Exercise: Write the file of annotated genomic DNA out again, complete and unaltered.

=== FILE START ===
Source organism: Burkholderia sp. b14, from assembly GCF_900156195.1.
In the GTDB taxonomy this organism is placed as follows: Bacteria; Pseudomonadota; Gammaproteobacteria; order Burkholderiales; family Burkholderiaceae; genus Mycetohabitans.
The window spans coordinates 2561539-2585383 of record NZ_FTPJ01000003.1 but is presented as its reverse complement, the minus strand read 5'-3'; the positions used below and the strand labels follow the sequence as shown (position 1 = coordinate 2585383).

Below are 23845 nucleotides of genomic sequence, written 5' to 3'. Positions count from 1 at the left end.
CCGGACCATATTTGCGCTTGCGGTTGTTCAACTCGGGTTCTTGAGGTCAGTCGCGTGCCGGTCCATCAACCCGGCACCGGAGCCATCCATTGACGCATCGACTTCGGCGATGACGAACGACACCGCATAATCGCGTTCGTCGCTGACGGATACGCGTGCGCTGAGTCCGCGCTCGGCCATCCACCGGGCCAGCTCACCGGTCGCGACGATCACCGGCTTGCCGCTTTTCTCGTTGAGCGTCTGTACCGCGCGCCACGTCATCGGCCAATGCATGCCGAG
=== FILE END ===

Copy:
Source organism: Burkholderia sp. b14, from assembly GCF_900156195.1.
In the GTDB taxonomy this organism is placed as follows: Bacteria; Pseudomonadota; Gammaproteobacteria; order Burkholderiales; family Burkholderiaceae; genus Mycetohabitans.
The window spans coordinates 2561539-2585383 of record NZ_FTPJ01000003.1 but is presented as its reverse complement, the minus strand read 5'-3'; the positions used below and the strand labels follow the sequence as shown (position 1 = coordinate 2585383).

Below are 23845 nucleotides of genomic sequence, written 5' to 3'. Positions count from 1 at the left end.
CCGGACCATATTTGCGCTTGCGGTTGTTCAACTCGGGTTCTTGAGGTCAGTCGCGTGCCGGTCCATCAACCCGGCACCGGAGCCATCCATTGACGCATCGACTTCGGCGATGACGAACGACACCGCATAATCGCGTTCGTCGCTGACGGATACGCGTGCGCTGAGTCCGCGCTCGGCCATCCACCGGGCCAGCTCACCGGTCGCGACGATCACCGGCTTGCCGCTTTTCTCGTTGAGCGTCTGTACCGCGCGCCACGTCATCGGCCAATGCATGCCGAG